Entering 2004, the banking industry generally was experiencing solid growth in a number of areas, particularly in the consumer lines of business. In fact, of the top 100 global banking companies, the average pretax profit for 2003 was more than $2.75 billion, and only nine of those top 100 failed to turn a profit. Within this environment, bankers were concerned with how best to improve their ability to manage the retail customer experience; they were focused on planning for a streamlined, more secure payments infrastructure; and they were evaluating the competitive environment in wholesale banking with an eye on the transformations that are taking place, in part, as a result of declining demand for traditional corporate banking products.
In 2005, retail banking is still delivering solid returns, but in the U.S., some softness is apparent with an increase in interest rates, a slow rise in debt burdens and consistent growth in bankruptcies. On the positive side, credit quality has improved as of the third quarter 2004, with most banks reporting a reduction in both chargeoffs and loan-loss provisions. The European Union and the Asia-Pacific region have seen notable growth in demand for consumer loans of all types. However, chargeoff rates are at unacceptable levels, particularly in certain Asian countries.
Thus, growth will not be painless. Some difficulties will be self-inflicted, and others courtesy of various regulators.
First, the industry has once again caught the merger bug. As of November 2004, 20 of the top 100 U.S. banks were actively involved in a merger or acquisition. Outside of the U.S., Santander Central Hispano's acquisition of Abbey National could be the first in a series of long-anticipated mergers among big European banks; meanwhile, the ongoing competition between Sumitomo Mitsui and Mitsubishi Tokyo for the rights to acquire UFJ Financial likely will be resolved over the next few months.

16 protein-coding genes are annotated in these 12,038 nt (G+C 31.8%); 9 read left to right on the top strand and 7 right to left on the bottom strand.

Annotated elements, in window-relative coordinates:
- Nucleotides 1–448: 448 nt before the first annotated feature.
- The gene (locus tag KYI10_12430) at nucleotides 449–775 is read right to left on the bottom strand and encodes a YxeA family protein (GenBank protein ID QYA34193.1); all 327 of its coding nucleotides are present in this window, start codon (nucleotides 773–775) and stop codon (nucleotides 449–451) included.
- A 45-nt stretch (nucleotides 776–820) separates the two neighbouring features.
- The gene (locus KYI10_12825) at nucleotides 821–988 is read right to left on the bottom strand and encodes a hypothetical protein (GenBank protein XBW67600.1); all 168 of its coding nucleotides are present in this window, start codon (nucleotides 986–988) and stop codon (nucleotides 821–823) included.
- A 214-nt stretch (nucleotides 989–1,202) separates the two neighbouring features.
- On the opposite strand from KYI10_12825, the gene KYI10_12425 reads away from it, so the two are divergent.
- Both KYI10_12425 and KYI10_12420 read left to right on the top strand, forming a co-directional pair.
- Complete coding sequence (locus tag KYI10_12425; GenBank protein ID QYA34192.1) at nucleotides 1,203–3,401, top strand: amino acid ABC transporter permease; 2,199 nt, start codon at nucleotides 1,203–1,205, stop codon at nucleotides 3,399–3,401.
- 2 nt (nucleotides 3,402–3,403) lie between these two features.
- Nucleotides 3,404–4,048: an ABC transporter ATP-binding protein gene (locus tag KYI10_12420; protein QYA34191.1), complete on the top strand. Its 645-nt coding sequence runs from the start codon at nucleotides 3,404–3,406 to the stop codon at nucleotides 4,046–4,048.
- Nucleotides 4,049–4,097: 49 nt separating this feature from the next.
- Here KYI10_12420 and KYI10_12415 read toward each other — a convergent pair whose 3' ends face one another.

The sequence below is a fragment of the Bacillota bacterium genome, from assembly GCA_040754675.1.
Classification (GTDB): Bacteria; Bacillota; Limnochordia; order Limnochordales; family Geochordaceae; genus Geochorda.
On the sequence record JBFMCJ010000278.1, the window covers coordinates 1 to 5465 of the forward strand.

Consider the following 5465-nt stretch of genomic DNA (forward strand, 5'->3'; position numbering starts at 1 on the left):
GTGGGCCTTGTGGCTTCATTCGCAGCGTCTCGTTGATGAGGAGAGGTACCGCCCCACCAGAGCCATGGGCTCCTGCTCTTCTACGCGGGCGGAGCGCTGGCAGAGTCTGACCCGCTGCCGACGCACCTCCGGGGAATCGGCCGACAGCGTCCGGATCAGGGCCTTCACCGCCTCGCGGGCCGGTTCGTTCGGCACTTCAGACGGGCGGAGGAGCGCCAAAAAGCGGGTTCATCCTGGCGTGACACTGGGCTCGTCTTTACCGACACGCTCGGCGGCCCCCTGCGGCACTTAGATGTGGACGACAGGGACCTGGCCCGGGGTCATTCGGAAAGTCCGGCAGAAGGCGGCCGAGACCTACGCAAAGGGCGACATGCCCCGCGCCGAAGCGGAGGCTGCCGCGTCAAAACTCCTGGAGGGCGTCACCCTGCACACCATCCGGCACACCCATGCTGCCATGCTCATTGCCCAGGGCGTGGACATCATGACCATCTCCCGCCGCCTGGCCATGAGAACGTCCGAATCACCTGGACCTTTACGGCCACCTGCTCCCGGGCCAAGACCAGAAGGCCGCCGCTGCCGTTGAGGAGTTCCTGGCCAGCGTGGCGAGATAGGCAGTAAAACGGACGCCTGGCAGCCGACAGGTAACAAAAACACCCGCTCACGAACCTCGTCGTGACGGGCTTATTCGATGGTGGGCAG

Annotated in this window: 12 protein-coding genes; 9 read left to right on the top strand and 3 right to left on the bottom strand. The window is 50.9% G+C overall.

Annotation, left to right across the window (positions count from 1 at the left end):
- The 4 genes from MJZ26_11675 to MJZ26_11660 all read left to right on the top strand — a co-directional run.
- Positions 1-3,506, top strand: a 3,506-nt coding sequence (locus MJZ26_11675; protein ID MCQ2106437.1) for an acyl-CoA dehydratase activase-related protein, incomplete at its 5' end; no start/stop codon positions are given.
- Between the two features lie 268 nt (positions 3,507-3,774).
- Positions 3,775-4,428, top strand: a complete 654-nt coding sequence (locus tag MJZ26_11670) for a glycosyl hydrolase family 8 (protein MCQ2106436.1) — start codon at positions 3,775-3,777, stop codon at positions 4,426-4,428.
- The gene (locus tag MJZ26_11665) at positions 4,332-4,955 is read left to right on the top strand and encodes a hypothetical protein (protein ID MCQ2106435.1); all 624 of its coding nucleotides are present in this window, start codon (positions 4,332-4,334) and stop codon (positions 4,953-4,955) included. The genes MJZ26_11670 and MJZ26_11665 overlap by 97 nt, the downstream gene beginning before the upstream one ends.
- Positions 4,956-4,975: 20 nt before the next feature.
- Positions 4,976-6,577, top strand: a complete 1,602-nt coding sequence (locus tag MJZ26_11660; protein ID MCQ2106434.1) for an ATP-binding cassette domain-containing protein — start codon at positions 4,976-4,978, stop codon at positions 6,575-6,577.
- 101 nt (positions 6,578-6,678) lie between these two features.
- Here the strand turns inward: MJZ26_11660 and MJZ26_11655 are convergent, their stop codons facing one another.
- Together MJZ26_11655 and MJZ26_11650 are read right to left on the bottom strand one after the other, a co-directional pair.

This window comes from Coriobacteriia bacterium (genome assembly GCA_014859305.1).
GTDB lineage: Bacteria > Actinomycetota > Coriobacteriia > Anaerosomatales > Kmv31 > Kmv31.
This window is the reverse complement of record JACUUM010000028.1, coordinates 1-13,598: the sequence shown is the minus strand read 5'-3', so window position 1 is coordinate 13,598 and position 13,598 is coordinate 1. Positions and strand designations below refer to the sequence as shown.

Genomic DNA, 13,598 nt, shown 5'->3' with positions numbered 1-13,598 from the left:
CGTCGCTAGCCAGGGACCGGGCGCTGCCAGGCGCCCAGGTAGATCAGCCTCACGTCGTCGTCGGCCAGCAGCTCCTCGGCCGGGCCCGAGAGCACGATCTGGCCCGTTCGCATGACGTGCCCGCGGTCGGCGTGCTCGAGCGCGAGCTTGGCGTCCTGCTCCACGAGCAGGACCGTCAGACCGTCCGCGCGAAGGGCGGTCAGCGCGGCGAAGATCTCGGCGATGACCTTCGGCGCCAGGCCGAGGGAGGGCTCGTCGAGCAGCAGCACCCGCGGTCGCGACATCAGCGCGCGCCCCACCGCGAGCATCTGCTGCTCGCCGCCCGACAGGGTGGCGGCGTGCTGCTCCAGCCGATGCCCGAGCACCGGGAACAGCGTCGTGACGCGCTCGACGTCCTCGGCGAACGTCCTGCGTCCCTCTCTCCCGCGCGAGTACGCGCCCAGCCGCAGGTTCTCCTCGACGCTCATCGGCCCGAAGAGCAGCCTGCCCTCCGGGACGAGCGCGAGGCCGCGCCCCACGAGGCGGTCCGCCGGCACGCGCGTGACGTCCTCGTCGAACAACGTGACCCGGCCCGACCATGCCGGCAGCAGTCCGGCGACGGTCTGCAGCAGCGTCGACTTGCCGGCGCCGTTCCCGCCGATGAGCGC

As this is happening, the industry is beginning to apprehend the magnitude of the impact that recent regulations - chiefly Basel II, the USA PATRIOT Act, International Accounting Standards (IAS), Sarbanes-Oxley and Check 21 - will have on their daily operations and processes.
Technology will play a critical role in both managing merger integration and complying with regulations. TowerGroup projects that technology spending by the banking industry in 2005 will increase by 4.4 percent over 2004 levels. Of this amount, the bulk of the spending (72 percent) will occur in the EU countries and North America. The greatest growth rates are expected in North America (5.4 percent), with slower growth in the Asia-Pacific (2.8 percent).
Within the lines of business, TowerGroup projects that this year's greatest increases in spending will continue to be seen in the areas of application interoperability; application consolidation; lower cost of development and maintenance; and risk management and regulatory compliance. Remaining resources will go to early-stage enterprise rollouts for service management, lead and referral management, payment processing, and loan origination and servicing. These efforts can combine the twin drivers of organic growth and cost reduction - which are often at odds. Bankers will also continue to implement the technologies already budgeted for in previous cycles, including branch technology, enhanced customer data analysis and management, and imaging and workflow capabilities.
Armed with this understanding and the tools to begin the journey, bankers entering 2005 are realizing the possibility of creating the flexible, responsive and diversified financial institutions demanded by their customers.